A friend of mine is convinced that Nicolas Cage has 5 truly good films. This is something that she’s maintained for years. The only problem is, she can’t actually remember what all of the 5 films are. There’s Kick Ass obviously and Face/Off. I think she also approved of Lord of War but, after that, things get pretty shaky. I’m pretty sure that National Treasure was one of them but that might just be something I’m choosing to believe. I also feel as though I should point out that her definition of good doesn’t necessarily mean top quality. I think it just means fun to watch. That’s the joy of a Nick Cage film. You don’t go in expecting to be wowed but you at least want to be entertained. You need him to be at just the right level of Cageism so he’s funny without being irritating. National Treasure offers perfect level Cage.
I may have talked about this before but one of my favourite Roget Ebert reviews that I’ve ever read was about National Treasure. I think it’s probably the piece of writing that really made me fall in love with Ebert’s writing. It was funny and brutal but in such a charming way. It’s clear that he was a man who loved watching and talking about films but he wasn’t willing to put up with any old crap. I also enjoyed the fact that he spent a lot of the time talking about the book The Da Vinci Code. I know that it’s likely the majority of the reviews about this film mentioned it too but possibly not with Ebert’s passion.
The adaptation of The DaVinci Code was relased a couple of years after National Treasure and it’s clear that Ron Howard didn’t take Ebert’s tip to learn from National Treasure‘s mistakes. The main issue with this film is that the central mystery is so absurd that you have to suspend you disbelief so much. When you pick apart the clues, it doesn’t make sense that the founding fathers were able to pull it off. Or that anyone would actually be able to follow the clues. The fact that Benjamin Franklin (Cage) is able to do so with such ease is just a step too far into fantasy land. I mean, people have been searching for the treasure for hundreds of years yet Nick Cage has absolutely no trouble at all solving every single one? It’s stupid. Gates is the Mary Sue of conspiracy theory treasure movies.
But what baffles me the most about this film is that I don’t understand why the treasure was hidden? I don’t get why such an intricate system had to be put in place in the first place. It’s as if whoever was writing this film just decided that the main motivation was so this film could exist. That, of course, will have something to do with how quickly Disney jumped on the treasure hunting adventure bandwagon. The world had gone mad for Brown’s novel about the Holy Grail and Disney clearly wanted to cash in first. No care or attention was put into making the story plausible. Clearly hoping that chucking enough drama, gunfights, and romance at the plot would ensure nobody noticed how shit it was.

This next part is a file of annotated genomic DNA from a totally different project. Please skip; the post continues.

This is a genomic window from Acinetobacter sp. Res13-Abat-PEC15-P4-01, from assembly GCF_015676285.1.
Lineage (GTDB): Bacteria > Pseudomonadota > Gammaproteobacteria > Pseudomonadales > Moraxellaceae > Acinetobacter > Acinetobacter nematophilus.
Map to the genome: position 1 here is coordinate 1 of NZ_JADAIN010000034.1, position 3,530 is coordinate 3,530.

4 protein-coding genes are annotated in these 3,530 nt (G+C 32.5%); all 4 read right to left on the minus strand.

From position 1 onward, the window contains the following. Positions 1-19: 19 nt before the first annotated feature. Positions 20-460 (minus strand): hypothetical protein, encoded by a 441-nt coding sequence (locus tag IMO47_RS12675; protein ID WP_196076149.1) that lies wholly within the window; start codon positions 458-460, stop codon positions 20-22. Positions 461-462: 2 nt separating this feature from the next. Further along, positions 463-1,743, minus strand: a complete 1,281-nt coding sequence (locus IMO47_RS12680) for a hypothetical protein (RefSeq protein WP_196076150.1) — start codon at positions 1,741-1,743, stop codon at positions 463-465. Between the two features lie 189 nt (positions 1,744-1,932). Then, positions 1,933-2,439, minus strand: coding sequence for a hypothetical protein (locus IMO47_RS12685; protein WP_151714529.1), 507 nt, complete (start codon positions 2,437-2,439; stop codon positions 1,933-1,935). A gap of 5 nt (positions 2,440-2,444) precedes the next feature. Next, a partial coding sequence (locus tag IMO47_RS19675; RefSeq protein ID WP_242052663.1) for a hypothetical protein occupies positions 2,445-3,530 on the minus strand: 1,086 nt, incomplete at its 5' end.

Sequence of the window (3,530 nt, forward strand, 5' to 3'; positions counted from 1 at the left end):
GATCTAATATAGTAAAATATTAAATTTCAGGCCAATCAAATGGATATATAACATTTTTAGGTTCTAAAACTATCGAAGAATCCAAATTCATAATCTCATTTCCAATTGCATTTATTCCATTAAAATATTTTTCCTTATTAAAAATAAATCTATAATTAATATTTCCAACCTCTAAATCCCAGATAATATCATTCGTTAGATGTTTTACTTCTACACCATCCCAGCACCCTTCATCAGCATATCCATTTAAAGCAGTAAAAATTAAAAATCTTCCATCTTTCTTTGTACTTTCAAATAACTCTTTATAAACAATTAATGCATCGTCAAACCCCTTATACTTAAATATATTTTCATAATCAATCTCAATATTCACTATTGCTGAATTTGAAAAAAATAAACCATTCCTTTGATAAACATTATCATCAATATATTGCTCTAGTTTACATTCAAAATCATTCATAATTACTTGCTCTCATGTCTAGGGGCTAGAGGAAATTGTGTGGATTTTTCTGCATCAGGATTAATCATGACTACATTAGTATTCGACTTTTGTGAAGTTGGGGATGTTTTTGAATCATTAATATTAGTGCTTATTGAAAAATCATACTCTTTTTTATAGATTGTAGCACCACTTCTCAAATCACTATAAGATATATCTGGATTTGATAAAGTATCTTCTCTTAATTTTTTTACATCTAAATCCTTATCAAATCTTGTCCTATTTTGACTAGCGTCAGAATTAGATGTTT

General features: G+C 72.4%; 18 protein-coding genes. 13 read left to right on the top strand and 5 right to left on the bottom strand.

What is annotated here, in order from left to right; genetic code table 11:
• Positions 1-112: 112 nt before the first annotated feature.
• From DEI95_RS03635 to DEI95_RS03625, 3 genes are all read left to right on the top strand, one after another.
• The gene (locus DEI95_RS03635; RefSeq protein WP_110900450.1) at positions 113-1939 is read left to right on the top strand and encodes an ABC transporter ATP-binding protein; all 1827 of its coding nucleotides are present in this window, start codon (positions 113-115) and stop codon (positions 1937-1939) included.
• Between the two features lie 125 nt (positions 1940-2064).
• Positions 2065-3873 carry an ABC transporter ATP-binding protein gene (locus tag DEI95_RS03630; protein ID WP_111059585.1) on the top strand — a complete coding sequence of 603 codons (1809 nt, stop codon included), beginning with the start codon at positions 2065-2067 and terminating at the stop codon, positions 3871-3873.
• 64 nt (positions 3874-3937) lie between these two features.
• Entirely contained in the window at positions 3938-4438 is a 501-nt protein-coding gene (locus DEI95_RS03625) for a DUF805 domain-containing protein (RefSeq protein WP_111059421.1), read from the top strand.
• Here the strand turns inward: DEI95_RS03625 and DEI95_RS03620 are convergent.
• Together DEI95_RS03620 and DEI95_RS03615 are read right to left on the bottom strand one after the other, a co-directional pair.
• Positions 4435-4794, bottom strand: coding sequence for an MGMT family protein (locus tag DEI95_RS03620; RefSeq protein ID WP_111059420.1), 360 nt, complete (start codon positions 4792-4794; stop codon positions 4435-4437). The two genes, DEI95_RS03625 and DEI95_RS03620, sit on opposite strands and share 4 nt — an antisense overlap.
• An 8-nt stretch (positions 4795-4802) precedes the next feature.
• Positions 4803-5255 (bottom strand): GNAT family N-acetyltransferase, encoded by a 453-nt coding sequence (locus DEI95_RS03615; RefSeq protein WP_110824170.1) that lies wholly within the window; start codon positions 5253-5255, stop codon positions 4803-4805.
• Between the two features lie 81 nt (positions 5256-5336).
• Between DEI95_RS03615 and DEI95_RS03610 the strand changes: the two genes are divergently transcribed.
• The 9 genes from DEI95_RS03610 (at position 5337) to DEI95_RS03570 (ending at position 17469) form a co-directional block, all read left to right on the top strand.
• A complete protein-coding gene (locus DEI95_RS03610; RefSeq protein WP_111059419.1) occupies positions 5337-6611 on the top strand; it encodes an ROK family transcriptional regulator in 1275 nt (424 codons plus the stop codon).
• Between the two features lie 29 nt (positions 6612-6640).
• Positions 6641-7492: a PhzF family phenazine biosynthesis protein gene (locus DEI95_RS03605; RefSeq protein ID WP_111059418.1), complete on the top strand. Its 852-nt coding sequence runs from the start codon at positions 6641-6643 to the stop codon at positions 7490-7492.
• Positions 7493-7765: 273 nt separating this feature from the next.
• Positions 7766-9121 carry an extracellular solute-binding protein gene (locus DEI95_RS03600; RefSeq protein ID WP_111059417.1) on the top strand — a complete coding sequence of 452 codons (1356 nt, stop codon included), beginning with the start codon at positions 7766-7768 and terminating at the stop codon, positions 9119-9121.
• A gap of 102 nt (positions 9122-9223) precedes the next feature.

And to be fair, it’s still mildly entertaining. If you can ignore the clues and the logic at its heart, this is a stupid but fun film. Sean Bean hits the spot as the one-dimensional bad guy who can’t decide if he posh British or Northern. He also manages to pull off a cinematic feat by remaining alive throughout. Cage is clearly terrible casting for a history scholar and treasure hunter but he sure as hell puts everything into it. It’s not as if everyone is trying their hardest. The problem is, the story and the film is messy. It is reliant on plot but, unfortunately, the plot is terrible. None of the action sequences are good enough to distract and there certainly aren’t enough of them. There is far too much breathing time in this film where the audience will just sit there going “but this doesn’t make sense.” Or “if the treasure is there, how has nobody found it until now?”
There is a lot of be said about films that are so bad that they’re good. I used to think that National Treasure fit into that category. Watching it again now, I found the experience much more painful. It just keeps going on and on. With every passing minute, there is another layer added to the ludicrous plot and I just stopped caring. This is a film that’s stuck between genres. It wants to be a grown-up mystery like The Da Vinci Code thinks it is but it’s also just a Disney children’s adventure. As such, it just falls apart. It’s too complicated to be a modern day Goonies but it’s too immature to take on Dan Brown’s work.